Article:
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Tip: To review the glossary of psychoanalytic concepts…

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Schukler, A.G. (1990). American Imago. XLV, 1988: Who Is Arnold Friend? The Other Self in Joyce Carol Oates's "Where Are You Going. Where Have You Been?" G. J. Weinberger. Pp. 205-215.. Psychoanal Q., 59:517.
Psychoanalytic Electronic Publishing: American Imago. XLV, 1988: Who Is Arnold Friend? The Other Self in Joyce Carol Oates's "Where Are You Going. Where Have You Been?" G. J. Weinberger. Pp. 205-215.

(1990). Psychoanalytic Quarterly, 59:517

American Imago. XLV, 1988: Who Is Arnold Friend? The Other Self in Joyce Carol Oates's "Where Are You Going. Where Have You Been?" G. J. Weinberger. Pp. 205-215.

Anita G. Schukler

The concept of the double, demonstrated in fictional characters by Poe, Conrad, and Crane, and studied from a psychoanalytic perspective by Otto Rank, reappears in Connie, the creation of Joyce Carol Oates. connie's "double" is Arnold Friend, who represents clusters of unconscious feelings, wishes, and identifications. A. Friend (Arnold) exemplifies the "imaginary friend" sometimes described by young children. This figure, a representation of unconscious wishes, embodies elements of superego and ego ideal as well. When preoedipal and oedipal conflicts re-emerge at puberty, the "friend" may be an idealized peer. The process of idealization and de-idealization is part of the work of adolescence, and the Oates story underscores the essential conflicts with which one wrestles, and the fact that "each person must undergo the rites of passage alone."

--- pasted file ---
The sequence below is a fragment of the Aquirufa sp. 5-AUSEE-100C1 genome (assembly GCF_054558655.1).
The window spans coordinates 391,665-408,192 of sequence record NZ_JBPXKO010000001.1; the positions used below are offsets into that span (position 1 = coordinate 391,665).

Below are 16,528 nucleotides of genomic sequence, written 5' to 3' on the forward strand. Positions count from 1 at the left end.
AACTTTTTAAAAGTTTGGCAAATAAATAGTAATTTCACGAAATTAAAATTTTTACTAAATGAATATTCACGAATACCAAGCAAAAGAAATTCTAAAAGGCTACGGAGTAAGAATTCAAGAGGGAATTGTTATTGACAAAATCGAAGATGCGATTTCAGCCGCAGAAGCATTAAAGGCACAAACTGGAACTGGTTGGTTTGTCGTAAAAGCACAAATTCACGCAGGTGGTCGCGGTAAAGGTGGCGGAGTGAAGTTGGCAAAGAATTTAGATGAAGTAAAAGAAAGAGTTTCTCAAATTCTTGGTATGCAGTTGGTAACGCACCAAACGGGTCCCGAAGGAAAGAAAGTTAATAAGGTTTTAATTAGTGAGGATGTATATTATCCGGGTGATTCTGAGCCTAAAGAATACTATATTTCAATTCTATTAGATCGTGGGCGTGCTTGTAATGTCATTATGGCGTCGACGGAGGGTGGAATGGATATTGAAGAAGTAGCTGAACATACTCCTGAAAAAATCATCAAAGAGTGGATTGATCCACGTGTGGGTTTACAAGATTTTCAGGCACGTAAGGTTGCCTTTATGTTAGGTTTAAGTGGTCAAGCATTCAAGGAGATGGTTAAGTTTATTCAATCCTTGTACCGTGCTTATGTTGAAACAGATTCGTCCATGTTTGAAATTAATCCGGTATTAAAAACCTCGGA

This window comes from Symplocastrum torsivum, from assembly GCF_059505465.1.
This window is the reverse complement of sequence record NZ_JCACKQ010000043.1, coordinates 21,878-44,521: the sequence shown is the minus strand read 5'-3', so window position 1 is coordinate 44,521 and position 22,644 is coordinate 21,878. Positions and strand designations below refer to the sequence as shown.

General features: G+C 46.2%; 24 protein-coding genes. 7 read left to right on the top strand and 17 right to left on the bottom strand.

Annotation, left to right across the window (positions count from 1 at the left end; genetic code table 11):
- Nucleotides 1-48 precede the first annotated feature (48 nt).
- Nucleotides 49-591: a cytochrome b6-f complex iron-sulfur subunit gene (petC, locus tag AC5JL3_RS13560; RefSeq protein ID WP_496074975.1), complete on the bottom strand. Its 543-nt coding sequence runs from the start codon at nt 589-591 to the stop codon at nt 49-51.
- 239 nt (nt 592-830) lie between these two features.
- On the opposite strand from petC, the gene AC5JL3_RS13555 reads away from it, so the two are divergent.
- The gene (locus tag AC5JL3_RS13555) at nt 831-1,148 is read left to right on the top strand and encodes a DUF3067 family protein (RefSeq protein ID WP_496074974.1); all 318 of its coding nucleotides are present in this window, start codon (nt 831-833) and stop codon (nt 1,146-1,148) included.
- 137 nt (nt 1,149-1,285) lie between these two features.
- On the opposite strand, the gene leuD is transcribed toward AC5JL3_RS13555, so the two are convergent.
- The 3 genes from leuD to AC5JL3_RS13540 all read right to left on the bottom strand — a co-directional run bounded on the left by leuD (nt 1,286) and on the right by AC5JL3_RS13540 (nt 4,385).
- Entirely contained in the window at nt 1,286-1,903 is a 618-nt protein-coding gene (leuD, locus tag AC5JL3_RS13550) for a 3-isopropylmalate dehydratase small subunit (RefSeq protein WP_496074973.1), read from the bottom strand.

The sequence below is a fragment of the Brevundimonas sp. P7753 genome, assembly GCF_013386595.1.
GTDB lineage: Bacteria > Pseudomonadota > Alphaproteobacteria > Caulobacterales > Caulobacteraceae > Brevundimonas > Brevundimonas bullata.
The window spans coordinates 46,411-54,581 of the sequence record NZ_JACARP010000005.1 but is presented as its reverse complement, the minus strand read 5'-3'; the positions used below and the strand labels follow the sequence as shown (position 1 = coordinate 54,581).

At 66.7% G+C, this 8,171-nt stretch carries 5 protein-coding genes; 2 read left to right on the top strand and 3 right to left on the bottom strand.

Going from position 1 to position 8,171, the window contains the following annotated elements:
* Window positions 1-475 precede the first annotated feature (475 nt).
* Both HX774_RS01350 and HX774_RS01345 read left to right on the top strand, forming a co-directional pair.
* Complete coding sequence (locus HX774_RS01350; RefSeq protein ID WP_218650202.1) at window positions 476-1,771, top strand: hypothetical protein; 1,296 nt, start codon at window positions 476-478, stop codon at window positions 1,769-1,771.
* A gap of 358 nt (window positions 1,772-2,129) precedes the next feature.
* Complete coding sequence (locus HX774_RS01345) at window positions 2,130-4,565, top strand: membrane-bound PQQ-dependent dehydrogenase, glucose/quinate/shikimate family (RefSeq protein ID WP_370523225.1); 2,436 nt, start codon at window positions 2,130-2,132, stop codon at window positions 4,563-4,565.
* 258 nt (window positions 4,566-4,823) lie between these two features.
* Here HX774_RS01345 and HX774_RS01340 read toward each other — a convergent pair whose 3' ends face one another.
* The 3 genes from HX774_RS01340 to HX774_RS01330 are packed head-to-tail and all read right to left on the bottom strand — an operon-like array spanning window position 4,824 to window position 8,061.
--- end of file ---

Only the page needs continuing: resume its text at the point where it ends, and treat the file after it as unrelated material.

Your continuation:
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Article Citation

Schukler, A.G. (1990). American Imago. XLV, 1988. Psychoanal. Q., 59:517

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